Japanese New Years

27 Dec

In Japan, お正月 (New Years) is the biggest holiday.
It can be compared to クリスマス is Western countries because stores and houses are decorated, families get together for a large traditional dinner, kids get gifts, cards are sent, and many shops are closed for the holiday (although nowadays most stores stay open).

There’s alot to お正月 (Japanese New Years), so I hope I can explain it clearly.

Until about two-hundred years ago, Japan followed the Chinese year with New Years in early Spring, but now follows the Western calendar with New Years Day on January 1. But the Chinese zodiac is still used with each year being represented by an animal. There are twelve animals (well, actually eleven animals and a dragon 😉 )…2008 is the “Year Of The Mouse” and 2009 will be the “Year Of The Cow”.

In late-December, many people go out drinking with friends or co-workers for a 忘年会 (End-Of The-Year Party), (or they may go out with them in January for a 新年会 (New Year Party) instead).

In December, people clean their houses from top to bottom (similar to “Spring Cleaning” in the West) and they may decorate their house with traditional Japanese New Years decorations such as 鏡餅 (kagami-mochi), 門松 (kado-matsu), おかざり (okazari), and ダルマ (daruma).

ダルマ (Daruma)

Also in December, people write and send out 年賀状 (New Years Postcards), which are kinda similar to Xmas cards in Western countries.
年賀状 (New Years Postcards) are written by hand on special New Years postcards that can be purchased from the post office or some other stores.
Many people buy blank postcards and draw their own picture on it that usually incorporates the new years Chinese zodiac animal and some New Years greeting, or they buy postcards with New Years pictures and greetings on them, or nowadays it’s become popular to print them on the computer (Japanese Microsoft Office Word® software on Windows® comes with a function to design 年賀状 (New Years Postcards)), or another option many people use is to have a photo studio make their 年賀状 (New Years Postcards) with a family photo (usually if there was a major event that year in their family, such as their kid’s 7-5-3 Festival).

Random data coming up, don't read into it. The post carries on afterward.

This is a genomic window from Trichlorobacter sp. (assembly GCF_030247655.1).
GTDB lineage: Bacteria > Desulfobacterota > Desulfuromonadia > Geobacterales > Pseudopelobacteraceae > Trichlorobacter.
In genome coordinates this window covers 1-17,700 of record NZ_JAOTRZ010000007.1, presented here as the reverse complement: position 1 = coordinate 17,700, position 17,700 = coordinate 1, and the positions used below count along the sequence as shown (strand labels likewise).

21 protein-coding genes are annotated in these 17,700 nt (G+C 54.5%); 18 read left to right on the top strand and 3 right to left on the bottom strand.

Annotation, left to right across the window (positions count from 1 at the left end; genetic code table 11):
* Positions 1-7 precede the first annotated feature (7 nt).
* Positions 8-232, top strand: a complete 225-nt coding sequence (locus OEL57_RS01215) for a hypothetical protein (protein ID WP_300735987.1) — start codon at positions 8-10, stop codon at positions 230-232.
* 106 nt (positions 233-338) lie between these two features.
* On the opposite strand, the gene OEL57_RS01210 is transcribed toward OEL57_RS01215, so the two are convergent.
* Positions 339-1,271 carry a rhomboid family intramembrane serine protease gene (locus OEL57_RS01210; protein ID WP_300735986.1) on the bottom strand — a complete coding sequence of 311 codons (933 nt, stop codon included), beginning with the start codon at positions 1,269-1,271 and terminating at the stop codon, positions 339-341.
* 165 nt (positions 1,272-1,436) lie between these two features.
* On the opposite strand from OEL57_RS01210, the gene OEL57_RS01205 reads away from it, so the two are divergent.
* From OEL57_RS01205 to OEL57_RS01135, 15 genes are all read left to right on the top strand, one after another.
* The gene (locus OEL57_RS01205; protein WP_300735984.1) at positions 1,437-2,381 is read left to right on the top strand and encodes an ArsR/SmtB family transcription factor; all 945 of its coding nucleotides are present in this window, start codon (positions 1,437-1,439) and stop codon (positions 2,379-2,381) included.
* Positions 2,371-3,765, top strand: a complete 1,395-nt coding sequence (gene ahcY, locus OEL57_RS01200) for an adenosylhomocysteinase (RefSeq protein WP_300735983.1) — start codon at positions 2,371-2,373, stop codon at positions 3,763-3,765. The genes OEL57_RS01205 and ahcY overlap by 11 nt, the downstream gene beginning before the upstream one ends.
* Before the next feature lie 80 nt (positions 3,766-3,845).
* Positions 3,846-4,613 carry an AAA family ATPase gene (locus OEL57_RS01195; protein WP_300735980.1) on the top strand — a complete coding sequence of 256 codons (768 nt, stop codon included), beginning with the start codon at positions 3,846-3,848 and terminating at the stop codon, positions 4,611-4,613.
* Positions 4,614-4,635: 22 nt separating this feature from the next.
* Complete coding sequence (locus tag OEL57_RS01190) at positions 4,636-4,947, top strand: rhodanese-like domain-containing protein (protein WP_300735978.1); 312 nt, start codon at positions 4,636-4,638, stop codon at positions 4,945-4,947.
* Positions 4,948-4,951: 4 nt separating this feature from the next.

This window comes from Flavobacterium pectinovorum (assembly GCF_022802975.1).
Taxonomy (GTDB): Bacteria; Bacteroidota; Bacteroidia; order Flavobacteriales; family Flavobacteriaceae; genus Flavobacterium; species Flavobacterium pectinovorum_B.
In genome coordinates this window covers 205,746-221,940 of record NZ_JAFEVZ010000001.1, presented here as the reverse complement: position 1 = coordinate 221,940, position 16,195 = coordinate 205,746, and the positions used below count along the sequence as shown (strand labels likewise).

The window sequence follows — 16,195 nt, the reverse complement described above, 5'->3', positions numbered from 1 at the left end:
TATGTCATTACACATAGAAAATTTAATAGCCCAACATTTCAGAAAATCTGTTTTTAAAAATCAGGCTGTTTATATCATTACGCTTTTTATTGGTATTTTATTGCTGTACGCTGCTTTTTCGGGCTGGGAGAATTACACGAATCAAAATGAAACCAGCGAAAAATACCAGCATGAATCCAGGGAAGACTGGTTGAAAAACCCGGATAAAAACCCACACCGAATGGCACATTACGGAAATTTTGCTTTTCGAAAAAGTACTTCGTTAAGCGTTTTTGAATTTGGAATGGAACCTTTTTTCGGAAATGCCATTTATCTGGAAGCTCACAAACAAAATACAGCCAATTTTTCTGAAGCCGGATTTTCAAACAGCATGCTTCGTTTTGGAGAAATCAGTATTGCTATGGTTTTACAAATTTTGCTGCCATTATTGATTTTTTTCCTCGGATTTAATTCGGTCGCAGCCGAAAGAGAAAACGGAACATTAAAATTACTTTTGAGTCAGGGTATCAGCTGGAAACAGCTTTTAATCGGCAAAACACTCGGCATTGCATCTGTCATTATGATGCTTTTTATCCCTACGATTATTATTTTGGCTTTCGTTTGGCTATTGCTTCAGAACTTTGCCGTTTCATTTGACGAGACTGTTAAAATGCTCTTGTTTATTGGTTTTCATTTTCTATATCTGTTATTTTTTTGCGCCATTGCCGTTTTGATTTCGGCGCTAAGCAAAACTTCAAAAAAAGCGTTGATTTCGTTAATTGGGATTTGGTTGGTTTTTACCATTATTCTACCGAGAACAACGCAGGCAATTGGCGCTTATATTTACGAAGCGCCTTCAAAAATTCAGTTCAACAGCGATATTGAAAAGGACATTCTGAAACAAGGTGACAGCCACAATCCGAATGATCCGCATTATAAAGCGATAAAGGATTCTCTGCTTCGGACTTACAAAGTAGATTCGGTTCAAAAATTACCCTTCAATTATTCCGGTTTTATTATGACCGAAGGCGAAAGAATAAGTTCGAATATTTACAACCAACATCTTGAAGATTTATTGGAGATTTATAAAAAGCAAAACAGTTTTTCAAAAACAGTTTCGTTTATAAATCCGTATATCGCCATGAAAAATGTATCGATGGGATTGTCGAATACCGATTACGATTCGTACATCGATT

Regardless of how they make their 年賀状 (New Years Postcards), a personal message to the addressee is handwritten on each one.

If 年賀状 (New Years Postcards) are put in the mailbox during dates specified by the post office, they are guaranteed to be delivered on January 1 exactly.

Also, each 年賀状 (New Years Postcard) has it’s own serial number printed on the back. In January, the post office announces a series randomly drawn numbers for a New Years Postal Lottery…whoever has a postcard with a winning number can receive a prize which is often something like a paid vacation in Hawaii, a television, a stationary set or stamps.
(I have never won anything yet, except stamps).

Then on New Years Eve, people might watch one of the popular music theme shows on television or they may pay a visit to a temple for the temple priest’s ringing of the temple bell 108 times…which is a Buddhist tradition.

On New Years Day, firsts are important. The first meal of the New Year should be 年越そば (New Year’s noodles), many people watch the year’s first sunrise, the first dream of the year is important, as well as the first calligraphy, first tea ceremony, etc.